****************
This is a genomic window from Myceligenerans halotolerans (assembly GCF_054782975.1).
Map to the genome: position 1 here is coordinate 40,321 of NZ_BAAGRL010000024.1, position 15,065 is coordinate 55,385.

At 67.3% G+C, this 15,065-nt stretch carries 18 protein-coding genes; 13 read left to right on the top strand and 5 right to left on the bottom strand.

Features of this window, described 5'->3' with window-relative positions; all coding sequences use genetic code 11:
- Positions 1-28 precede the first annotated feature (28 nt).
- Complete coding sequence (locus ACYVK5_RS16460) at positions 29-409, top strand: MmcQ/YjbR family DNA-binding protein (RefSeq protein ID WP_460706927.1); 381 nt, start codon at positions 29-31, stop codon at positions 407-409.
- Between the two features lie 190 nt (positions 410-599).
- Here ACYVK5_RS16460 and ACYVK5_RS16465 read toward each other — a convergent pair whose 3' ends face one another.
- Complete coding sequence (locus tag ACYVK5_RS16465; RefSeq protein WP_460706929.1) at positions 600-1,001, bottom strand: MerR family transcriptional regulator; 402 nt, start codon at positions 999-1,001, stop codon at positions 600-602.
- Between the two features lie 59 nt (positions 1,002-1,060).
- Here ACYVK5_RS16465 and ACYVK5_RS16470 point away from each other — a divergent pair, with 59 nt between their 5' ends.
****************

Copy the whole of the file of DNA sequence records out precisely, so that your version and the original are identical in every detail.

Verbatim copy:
This is a genomic window from Myceligenerans halotolerans (assembly GCF_054782975.1).
Map to the genome: position 1 here is coordinate 40,321 of NZ_BAAGRL010000024.1, position 15,065 is coordinate 55,385.

At 67.3% G+C, this 15,065-nt stretch carries 18 protein-coding genes; 13 read left to right on the top strand and 5 right to left on the bottom strand.

Features of this window, described 5'->3' with window-relative positions; all coding sequences use genetic code 11:
- Positions 1-28 precede the first annotated feature (28 nt).
- Complete coding sequence (locus ACYVK5_RS16460) at positions 29-409, top strand: MmcQ/YjbR family DNA-binding protein (RefSeq protein ID WP_460706927.1); 381 nt, start codon at positions 29-31, stop codon at positions 407-409.
- Between the two features lie 190 nt (positions 410-599).
- Here ACYVK5_RS16460 and ACYVK5_RS16465 read toward each other — a convergent pair whose 3' ends face one another.
- Complete coding sequence (locus tag ACYVK5_RS16465; RefSeq protein WP_460706929.1) at positions 600-1,001, bottom strand: MerR family transcriptional regulator; 402 nt, start codon at positions 999-1,001, stop codon at positions 600-602.
- Between the two features lie 59 nt (positions 1,002-1,060).
- Here ACYVK5_RS16465 and ACYVK5_RS16470 point away from each other — a divergent pair, with 59 nt between their 5' ends.